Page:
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a "people's art." A more fruitful comparison, in terms of the level of development, might be made to the early work of the Revolutionary muralists in Mexico. Lucia's shortcomings are very reminiscent of Diego Rivera's early mural "Creation" (1921-22, Escuela Nacional Preparatoria) in providing vivid testimony to the difficulty faced by colonized areas in freeing themselves from their past. Solas' consciousness of his limitations, and those of Revolutionary Cuban art in general, is made clear in his statement that, "Our work has not yet situated itself at the level of our Revolution. Cinematography has not attained this nor has any other artistic medium in our country. If we accept the idea that a culture of the Revolution is destined, by definition, to engender superior technicostylistic forms, languages and contents, we will comprehend that we still have a great stretch to cross in the field of art." (23) Humberto Solas is in the vanguard of the collective crossing ofthat stretch. THE DILEMMA OF JUAREZ BY ALLEN L. WOLL Allen WoIl is a graduate student in Latin American Histoiy at the University of Wisconsin. He has recently returned from a research leave in Santiago, Chile, where he completed articles on Chilean history that will appear in History and Theory and the Journal ofthe History ofIdeas. As the Archduke Maximilian enters Mexico with his army of conquest, a vulture alights near his carriage. Maximilian is disturbed by this evil portent, and comments: "I feel surrounded by mystery, as though everything around me possesses a hidden meaning." Students viewing this 1939 William Dieterle film of Juarez seem to feel a similar malaise. (1) Ostensibly, this film is a remarkably accurate account of the French intervention in Mexico in the 1 860's, but students rapidly become aware that this is not the only goal of the filmmakers. The subject ofthis film is in itself a surprise. Latins had rarely been treated fairly in American films. During the silent era, the image of the "greaser" dominated the screen, as such titles as Tony the Greaser (1911) and The Greaser's Gauntlet (1908) reveal. (2) Protests from the Mexican government and a brief embargo of such films halted the proliferation ofthe stereotype, but did little to elevate the violent image ofthe Mexican. Yet, suddenly, Hollywood chooses to present a historical account of Mexico's President Benito Juarez and venerate him as an equal to Lincoln. Jaurez, portrayed by Paul Muni, is depicted as a follower of Lincoln in more than principles. The shadow of Lincoln haunts this enterprise. Juarez rarely appears in his office without a portrait ofthe Great Emancipator peering over his shoulder. Similarly, forced to flee before advancing French troops, Juarez takes his portrait of Lincoln with him before removing any official documents, thus revealing the importance of the American president to him. When news ofthe assassination reaches Mexico, Juarez grieves heartily in one ofthe film's most poignant scenes. This dramatic link between Juarez and Lincoln perpetuates the suspicion that Juarez is more ofa symbol than a man. He is often immobile, and his image often fills the whole screen. He is depicted as a lone hero, despite the fact that the real president 11 had a wife and children whom he loved dearly. (3) Similarly, the film's rhetoric enforces this image of Juarez as a symbol. Juarez becomes the "defender of democratic principles" against the "war machine" ofNapoleon III. Jaurez represents "democracy," and Maximilian is the tool of a "dictator, who seized power illegally." Thus, despite the accuracy of the historical events portrayed, Juarez seems to exist in two time periods. The plot relates the tumultuous events of the 1860's in Mexico, while the symbolism and rhetoric of the film seem more characteristic of the United States in the years prior to World War II. The student is thus disturbed by the sight of a double history, and is forced to separate the elements belonging to each period in time. Therefore, Juarez must be seen as a product of its time, produced during the rise of Hitler, but before the entry of the United States into the war. Despite pretenses to the contrary, Hollywood hardly remained...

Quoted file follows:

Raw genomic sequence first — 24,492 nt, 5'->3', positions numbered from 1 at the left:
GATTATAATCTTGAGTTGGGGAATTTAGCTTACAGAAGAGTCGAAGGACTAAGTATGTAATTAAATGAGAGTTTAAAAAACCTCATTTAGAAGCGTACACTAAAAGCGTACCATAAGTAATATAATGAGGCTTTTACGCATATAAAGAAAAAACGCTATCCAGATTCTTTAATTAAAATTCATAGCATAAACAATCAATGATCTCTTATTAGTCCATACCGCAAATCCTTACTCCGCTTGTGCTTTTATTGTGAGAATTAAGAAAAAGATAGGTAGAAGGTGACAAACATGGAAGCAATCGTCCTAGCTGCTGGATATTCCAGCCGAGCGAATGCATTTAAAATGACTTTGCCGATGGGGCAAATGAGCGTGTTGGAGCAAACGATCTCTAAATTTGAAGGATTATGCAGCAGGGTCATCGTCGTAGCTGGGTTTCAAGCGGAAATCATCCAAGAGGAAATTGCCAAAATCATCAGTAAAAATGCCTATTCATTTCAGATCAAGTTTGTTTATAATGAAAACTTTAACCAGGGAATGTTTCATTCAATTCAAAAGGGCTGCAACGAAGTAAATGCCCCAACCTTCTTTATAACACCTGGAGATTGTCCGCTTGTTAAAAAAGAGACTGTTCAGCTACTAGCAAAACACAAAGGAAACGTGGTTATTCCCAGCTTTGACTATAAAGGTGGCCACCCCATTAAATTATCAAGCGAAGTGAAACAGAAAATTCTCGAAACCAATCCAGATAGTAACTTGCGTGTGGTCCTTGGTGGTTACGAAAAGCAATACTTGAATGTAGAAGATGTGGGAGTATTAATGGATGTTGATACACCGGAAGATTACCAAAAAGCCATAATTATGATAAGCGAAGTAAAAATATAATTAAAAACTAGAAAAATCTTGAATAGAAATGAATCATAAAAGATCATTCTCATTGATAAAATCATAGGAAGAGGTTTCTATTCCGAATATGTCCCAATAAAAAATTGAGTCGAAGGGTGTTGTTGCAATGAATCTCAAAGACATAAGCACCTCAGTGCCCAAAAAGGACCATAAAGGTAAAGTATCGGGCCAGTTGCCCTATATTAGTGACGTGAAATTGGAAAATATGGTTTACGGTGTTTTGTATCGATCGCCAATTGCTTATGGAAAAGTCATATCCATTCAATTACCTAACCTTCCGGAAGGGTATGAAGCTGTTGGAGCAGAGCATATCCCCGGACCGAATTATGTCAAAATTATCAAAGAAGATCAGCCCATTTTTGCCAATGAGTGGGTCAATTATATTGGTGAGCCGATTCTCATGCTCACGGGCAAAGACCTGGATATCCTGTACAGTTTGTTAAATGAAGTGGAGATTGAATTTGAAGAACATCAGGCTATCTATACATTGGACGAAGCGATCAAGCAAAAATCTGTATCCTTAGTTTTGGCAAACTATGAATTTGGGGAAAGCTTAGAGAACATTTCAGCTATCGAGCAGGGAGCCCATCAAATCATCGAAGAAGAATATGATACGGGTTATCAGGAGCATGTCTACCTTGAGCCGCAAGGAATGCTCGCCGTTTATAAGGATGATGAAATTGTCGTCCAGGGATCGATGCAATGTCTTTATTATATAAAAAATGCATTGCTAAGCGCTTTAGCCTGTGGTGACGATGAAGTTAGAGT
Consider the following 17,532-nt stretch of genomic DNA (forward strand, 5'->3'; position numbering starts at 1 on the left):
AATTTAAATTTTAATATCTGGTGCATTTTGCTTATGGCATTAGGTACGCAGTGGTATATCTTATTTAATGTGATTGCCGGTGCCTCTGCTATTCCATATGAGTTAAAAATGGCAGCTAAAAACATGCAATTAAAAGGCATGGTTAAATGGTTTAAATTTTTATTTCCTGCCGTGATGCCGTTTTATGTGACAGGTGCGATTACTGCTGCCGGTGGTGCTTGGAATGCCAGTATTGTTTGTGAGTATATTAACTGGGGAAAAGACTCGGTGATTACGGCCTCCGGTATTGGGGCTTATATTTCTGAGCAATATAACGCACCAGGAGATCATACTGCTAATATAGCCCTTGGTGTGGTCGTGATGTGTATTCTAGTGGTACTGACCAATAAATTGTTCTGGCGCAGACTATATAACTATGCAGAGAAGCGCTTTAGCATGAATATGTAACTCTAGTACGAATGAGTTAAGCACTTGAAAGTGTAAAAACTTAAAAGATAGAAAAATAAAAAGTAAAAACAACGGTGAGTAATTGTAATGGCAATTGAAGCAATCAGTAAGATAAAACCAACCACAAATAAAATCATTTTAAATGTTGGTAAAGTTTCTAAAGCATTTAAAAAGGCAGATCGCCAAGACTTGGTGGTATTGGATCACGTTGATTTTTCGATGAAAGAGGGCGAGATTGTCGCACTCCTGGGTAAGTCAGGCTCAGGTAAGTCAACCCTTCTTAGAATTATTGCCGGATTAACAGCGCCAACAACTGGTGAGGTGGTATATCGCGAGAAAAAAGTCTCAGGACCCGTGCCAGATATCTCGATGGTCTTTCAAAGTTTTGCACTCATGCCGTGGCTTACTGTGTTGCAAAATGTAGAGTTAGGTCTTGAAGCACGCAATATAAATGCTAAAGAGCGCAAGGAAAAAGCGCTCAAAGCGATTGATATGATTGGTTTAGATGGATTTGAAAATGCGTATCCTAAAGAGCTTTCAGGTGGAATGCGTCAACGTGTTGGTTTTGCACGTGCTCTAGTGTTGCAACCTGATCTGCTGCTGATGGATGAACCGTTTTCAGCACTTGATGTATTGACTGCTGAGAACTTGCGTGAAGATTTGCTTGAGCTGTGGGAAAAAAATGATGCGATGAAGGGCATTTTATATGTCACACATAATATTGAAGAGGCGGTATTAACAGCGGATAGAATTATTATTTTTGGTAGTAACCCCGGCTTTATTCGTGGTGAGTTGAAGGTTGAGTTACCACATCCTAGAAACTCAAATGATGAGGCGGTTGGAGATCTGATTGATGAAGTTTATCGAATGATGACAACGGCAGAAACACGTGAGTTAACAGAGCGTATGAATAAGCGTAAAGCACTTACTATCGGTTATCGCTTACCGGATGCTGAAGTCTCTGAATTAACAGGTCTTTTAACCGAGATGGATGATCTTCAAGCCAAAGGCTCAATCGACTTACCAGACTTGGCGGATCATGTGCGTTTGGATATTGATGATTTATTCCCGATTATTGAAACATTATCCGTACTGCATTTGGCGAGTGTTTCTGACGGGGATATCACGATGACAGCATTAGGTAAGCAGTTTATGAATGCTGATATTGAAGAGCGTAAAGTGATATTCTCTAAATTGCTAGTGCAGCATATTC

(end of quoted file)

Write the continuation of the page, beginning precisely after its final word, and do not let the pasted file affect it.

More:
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Additional Information

ISSN
1548-9922
Print ISSN
0360-3695
Pages
pp. 11-15
Launched on MUSE
2013-01-02
Open Access
No
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